The three winners will be notified by email. Thank you to all who participated. If you didn't win this time around, fear not - plenty more giveaways are still to come on the Bear Blog.


Here's your opportunity to contribute to the Bear Blog and win some free Cal swag - simply leave a comment listing what you think the caption to the photo below should be.

This shot was taken by swimmer Nick Trowbridge at the NCAA Championships in Minnesota last month. You'll notice that senior Nathan Adrian is completely destroying the competition in the 400 medley relay.

Adrian (freestyle) served as the anchor to a relay team that included Guy Barnea (back), Damir Dugonjic (breast) and Tom Shields (butterfly). While Adrian brought it home, the roar of "roll on you Bears" echoed from the more than 100 alumni and fans present at the meet.

So have at it and be creative. We have three prizes to give out - one for the first place winner and two runners-up awards. Let the best man or woman win.


The week that Cal students have now been dreaming of for weeks has finally arrived - spring break has overtaken Berkeley.

While many of the Bears that are in season will remain on campus for the week, many more will travel around the country for competition and around the world for pleasure.

For example, Lauren Loerch, a freshman outside hitter on the volleyball team, leaves this morning for the Dominican Republic for a service trip.

Cal kicker Giorgio Tavecchio, meanwhile, is taking punter Bryan Anger back to his home land for the week and will be showing the Camarillo, California native around Italy.

And Elly Barrett, a sophomore on the volleyball team, returned home to Austin, Texas where she will be on hand watching the women's swim team look to capture an NCAA Championship this evening. (Cal leads Georgia 295 to 274.5 entering the final day of competition.)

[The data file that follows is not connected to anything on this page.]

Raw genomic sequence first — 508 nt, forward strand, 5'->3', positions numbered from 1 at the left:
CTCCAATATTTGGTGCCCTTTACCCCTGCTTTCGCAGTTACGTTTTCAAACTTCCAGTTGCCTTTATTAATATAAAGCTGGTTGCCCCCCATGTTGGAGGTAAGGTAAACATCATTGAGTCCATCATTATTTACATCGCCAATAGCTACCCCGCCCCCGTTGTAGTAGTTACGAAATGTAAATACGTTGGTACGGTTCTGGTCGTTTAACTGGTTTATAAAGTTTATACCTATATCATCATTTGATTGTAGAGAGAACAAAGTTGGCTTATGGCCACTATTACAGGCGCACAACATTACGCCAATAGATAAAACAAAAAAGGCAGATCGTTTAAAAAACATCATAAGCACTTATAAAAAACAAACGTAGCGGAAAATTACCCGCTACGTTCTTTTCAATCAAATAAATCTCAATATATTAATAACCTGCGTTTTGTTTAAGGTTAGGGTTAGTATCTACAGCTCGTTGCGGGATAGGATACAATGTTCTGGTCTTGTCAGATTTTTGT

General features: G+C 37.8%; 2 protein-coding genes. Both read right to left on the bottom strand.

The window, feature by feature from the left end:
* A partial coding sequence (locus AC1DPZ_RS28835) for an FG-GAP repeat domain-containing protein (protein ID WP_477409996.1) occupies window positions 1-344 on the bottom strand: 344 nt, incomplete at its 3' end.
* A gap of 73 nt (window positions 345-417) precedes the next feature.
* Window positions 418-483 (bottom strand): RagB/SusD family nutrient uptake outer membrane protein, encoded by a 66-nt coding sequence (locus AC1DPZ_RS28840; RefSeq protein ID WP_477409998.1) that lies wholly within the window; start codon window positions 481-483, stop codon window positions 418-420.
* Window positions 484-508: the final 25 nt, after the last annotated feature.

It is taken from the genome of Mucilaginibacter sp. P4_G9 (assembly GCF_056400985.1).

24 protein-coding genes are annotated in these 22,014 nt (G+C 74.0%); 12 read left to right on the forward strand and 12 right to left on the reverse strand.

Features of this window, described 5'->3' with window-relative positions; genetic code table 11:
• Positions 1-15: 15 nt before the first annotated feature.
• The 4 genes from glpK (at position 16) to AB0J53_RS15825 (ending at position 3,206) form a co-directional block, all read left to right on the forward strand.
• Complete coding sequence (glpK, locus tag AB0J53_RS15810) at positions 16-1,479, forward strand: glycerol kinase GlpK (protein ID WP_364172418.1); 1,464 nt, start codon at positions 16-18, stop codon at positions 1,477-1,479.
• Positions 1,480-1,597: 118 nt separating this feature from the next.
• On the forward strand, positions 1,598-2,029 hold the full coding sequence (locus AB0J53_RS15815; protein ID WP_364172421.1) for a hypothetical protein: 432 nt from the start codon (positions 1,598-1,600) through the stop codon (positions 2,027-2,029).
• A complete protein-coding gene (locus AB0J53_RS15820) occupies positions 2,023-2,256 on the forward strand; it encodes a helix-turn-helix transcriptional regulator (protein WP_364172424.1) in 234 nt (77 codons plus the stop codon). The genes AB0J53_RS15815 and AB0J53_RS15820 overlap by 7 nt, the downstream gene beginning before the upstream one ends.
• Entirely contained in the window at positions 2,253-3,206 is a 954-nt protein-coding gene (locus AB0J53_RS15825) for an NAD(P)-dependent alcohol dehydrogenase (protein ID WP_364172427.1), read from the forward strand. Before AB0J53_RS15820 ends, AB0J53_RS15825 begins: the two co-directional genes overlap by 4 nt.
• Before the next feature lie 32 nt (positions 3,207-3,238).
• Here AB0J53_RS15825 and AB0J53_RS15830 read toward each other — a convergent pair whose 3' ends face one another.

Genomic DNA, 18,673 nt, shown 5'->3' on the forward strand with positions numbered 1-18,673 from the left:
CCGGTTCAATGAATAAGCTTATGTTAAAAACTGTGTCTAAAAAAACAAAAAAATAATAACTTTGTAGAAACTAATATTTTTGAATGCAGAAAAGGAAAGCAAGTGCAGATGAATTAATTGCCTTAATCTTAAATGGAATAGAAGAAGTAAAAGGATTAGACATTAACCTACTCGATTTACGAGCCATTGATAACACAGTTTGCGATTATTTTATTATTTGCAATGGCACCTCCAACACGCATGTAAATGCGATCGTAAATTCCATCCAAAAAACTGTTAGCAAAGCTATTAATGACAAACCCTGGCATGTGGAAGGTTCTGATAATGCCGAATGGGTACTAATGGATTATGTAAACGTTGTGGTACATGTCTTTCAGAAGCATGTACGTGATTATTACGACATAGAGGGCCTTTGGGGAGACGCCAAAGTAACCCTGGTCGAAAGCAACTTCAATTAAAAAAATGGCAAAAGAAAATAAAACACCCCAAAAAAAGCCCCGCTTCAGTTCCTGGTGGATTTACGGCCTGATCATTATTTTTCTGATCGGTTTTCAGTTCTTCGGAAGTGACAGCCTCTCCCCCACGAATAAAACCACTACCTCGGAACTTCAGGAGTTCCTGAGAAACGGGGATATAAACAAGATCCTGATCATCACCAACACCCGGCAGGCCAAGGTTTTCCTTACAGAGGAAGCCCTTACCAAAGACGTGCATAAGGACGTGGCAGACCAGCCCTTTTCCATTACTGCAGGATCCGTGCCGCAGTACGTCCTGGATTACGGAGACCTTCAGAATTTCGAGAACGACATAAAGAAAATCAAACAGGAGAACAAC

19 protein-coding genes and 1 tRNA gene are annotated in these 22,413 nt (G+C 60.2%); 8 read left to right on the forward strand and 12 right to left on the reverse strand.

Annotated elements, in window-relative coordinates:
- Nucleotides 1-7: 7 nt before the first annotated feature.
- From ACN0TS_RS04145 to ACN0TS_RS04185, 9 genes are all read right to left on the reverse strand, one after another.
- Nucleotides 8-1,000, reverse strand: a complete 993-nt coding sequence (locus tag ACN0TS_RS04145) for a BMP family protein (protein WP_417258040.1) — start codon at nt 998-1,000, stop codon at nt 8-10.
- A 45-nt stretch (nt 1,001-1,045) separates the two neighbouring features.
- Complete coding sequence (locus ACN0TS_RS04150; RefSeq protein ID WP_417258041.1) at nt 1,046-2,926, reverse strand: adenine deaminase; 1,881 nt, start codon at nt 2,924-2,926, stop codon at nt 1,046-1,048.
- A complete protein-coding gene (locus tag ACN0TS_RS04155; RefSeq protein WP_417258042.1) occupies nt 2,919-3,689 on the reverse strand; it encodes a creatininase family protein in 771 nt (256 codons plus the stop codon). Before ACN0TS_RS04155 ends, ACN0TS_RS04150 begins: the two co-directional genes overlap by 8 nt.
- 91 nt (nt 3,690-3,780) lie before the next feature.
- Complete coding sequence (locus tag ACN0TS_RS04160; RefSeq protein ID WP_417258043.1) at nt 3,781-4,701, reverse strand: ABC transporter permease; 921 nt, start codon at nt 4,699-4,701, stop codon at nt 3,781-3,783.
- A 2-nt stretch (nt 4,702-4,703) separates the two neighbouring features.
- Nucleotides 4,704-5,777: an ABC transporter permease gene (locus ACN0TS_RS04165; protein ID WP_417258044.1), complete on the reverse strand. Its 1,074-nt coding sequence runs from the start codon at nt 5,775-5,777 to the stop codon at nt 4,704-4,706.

All four of these Cal athletes will be sending us pictures from their different activities, meaning you'll be able to be a part of their spring breaks even if you get no such week off yourself.

As for myself, I am in the nation's capital to start of the week but will be keeping my eyes on the Bears around the country throughout the week. Meaning that while I may not blog quite as much over the next week, plenty of information will be going out to the world via Twitter.

So keep your eyes on the Bear Blog and all of its social media entities throughout the week and we'll be back in full swing when school resumes.


In many respects, swimmers are mysterious beings.

At Cal, they live in the bowels of Haas Pavilion down a compact hallway from Spieker Pool. They are some of the most elite and successful athletes on campus, yet many people fail to acknowledge the Olympians that live in our midst.

Put an elite swimmer on land and you will get mixed results - some of the athleticism that is evident in the water translates well outside of the pool, but much of it does not. Swimmers are early to rise - often times their workouts begin before dawn - and definitely early to crash.

These athletes can seem lazy at times. The mystery of tapering, otherwise known as an excuse to never climb a flight of stairs, to sit down as much as possible and avoid physical movement at all costs, is foreign to athletes of other sports.

But after spending an afternoon in the pool with some of the Cal men's swimmers, I came away knowing one thing - these athletes are physical specimens.

Sunday afternoon's workout was barely that for the swimmers. It was an "on your own" light swim in the pool, probably equivalent to a walk-through for the football team. I came ready to work, complete with a tiger-striped speedo. After all, I wanted to do my best to blend in with the team.

As the swimmers swiftly swept through the water without exerting any effort, one lap at a "sprint" pace left me gasping for air. The lifeguard's extra concern was obvious.